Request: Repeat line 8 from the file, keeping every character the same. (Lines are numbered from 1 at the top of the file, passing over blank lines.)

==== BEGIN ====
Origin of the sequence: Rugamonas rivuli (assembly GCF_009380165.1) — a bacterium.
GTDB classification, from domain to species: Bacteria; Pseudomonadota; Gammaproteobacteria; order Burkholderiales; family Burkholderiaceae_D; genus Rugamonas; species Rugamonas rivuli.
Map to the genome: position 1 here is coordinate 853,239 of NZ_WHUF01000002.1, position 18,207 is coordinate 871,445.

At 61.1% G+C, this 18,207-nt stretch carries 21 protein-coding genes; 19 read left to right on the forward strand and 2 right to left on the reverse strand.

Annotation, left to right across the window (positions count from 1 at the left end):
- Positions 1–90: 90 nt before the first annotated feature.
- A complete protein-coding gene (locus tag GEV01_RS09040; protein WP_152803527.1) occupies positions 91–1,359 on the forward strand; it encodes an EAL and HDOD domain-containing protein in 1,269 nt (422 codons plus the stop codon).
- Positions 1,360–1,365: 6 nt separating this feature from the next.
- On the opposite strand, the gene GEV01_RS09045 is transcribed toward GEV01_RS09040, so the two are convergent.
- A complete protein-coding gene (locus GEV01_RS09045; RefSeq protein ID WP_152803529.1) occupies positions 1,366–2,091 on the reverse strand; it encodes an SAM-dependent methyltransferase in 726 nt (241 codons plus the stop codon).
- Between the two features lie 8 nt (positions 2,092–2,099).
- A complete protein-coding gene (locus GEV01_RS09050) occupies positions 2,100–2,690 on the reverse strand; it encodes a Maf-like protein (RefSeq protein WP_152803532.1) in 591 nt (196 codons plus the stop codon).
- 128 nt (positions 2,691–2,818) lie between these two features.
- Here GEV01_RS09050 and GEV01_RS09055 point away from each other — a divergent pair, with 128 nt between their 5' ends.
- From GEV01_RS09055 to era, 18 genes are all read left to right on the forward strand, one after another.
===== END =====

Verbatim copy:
- Positions 1,360–1,365: 6 nt separating this feature from the next.